PM Newton is the author of the wonderful crime novel The Old School (Penguin 2010) and its forthcoming sequel. She is also part of the When Genres Attack team – but we figured she could still be subjected to this interview. You can find her online at her website and on Twitter.
1. Can you remember the first story you ever wrote and, if so, what was it?
I wrote non-fiction first, CD liner notes for the African music label Sterns. I guess the first “story” was for one of those albums, where I pretty much painted the picture of what it was ike to go to a small recording studio in Bamako, on a hot, wet night and listen to Aminata Kamissoko sing.
2. How many novels did you write before your ‘first novel’ was published?
There’s 80,000 words of a novel, with the same character Nhu “Ned” Kelly, which is in a computer file, with a title, and no ending. In it Ned’s a hard-bitten Detective Sergeant who has just landed a promotion in the Homicide Squad. I got 80,000 words in before I realised that the “back story” in that story was actually where I should have started Ned’s story. On a positive note, I wrote my first short story, The Mango Tree, based on 800 words from that “novel” which made it in the UTS Anthology “Making Tracks.”
3. What sorts of books do you love to read?
A mix of new voices and old favourites. I love to read crime that inspires me by demonstrating just what the genre can achieve in telling stories that are multi-layered and moving and troubling; so that would include a contemporary writer like Malla Nunn whose books peel back the skin of history and take you to South Africa in the 1950s, as well as some of the classics from Swedish crime writers, Maj Sjöwall and Per Wahlöö. And Graham Greene’s, The Quiet American bears reading and rereading, a perfect crime story.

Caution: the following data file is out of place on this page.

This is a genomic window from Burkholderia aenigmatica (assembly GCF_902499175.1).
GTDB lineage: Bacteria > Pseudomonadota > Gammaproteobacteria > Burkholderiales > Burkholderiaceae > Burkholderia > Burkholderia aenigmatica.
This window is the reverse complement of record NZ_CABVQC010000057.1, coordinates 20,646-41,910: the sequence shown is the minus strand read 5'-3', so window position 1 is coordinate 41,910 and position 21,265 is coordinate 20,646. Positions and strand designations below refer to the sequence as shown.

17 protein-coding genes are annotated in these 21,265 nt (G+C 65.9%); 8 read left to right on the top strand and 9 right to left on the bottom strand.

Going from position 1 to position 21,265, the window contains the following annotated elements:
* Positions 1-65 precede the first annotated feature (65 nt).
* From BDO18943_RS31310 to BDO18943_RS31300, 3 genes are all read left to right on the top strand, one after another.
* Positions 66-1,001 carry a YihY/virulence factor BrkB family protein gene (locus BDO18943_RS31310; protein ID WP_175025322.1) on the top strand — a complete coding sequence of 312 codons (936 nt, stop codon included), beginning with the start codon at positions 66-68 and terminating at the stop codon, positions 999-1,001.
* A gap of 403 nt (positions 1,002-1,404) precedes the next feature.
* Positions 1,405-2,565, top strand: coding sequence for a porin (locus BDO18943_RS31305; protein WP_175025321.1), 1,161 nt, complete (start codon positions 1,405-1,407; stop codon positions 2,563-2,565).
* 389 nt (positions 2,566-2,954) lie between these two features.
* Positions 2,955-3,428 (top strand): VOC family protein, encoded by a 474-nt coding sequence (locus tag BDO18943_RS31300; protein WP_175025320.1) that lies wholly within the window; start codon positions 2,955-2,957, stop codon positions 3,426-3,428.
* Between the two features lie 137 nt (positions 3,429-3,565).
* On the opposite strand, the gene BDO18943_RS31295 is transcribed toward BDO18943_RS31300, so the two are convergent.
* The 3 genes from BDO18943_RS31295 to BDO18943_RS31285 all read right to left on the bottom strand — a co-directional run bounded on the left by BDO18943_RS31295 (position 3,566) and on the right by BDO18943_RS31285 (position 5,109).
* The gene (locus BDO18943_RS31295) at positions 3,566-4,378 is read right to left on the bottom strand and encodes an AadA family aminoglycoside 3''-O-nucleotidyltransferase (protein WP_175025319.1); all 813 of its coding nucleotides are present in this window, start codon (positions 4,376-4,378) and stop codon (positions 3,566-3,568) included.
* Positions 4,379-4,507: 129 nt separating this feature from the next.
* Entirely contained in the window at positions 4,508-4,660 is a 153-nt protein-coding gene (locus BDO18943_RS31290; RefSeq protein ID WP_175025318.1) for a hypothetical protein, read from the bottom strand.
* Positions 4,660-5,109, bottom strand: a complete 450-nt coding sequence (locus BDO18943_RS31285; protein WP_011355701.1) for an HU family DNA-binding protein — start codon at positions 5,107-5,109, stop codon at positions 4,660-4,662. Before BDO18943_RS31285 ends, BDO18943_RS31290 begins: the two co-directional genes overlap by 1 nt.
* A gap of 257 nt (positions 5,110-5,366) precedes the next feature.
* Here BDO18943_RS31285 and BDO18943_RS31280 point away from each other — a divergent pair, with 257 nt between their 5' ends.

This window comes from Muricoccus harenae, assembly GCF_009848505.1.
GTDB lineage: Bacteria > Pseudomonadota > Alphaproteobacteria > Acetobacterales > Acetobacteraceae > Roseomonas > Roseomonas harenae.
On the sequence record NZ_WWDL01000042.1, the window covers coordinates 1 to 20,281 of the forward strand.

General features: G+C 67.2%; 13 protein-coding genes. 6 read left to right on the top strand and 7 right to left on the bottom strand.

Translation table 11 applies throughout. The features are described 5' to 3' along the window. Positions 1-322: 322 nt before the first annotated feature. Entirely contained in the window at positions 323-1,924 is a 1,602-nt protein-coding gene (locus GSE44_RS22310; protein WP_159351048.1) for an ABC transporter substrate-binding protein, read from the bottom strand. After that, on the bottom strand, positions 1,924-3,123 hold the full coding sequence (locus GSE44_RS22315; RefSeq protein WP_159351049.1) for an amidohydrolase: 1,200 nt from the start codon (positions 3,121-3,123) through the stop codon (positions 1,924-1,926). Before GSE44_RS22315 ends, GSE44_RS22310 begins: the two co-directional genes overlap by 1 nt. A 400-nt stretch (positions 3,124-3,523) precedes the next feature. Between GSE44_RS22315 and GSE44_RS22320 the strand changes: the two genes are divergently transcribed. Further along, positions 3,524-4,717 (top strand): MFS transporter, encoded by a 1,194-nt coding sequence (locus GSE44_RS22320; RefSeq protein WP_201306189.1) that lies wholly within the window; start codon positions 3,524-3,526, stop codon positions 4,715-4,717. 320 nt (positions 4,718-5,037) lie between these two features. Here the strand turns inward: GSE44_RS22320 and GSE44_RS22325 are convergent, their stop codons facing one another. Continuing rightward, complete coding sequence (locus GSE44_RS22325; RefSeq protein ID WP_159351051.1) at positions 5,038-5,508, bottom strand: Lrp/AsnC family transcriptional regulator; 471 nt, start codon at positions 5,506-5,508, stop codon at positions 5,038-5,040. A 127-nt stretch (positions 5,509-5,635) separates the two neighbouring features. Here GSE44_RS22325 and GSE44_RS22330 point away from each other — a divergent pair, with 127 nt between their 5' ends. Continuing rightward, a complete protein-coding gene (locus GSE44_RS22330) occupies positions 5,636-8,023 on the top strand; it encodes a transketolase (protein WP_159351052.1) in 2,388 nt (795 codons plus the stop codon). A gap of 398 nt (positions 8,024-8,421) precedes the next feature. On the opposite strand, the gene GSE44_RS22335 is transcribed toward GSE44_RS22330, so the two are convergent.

4. If you were forced to co-write a novel with someone (as we’re not presuming that you’d want to co-write with anyone necessarily) who would it be?
I’d love to co-write a spec-fic novel. Something big and fat and juicy, that spins out over multiple volumes. A great big grand space opera. If Jane Espenson could be convinced (or, you know, drugged and kidnapped) to write it with me – I’d be one very happy woman.
5. What are you working on now and next?
Now, waiting on edits to come through on the second book, a sequel to The Old School. Mind is very busy at the moment, imagining what needs to be done to make this draft better, to make it more like the book in my head and imagination. There are some vague flittering thoughts about the book that could follow on from that one; I have an opening scene, I have a closing scene, I have ideas about what will come between them, and where it will happen. And even vaguer flittering thoughts about a completely different book. Oh, and a mad idea that may or may not happen for something even more different.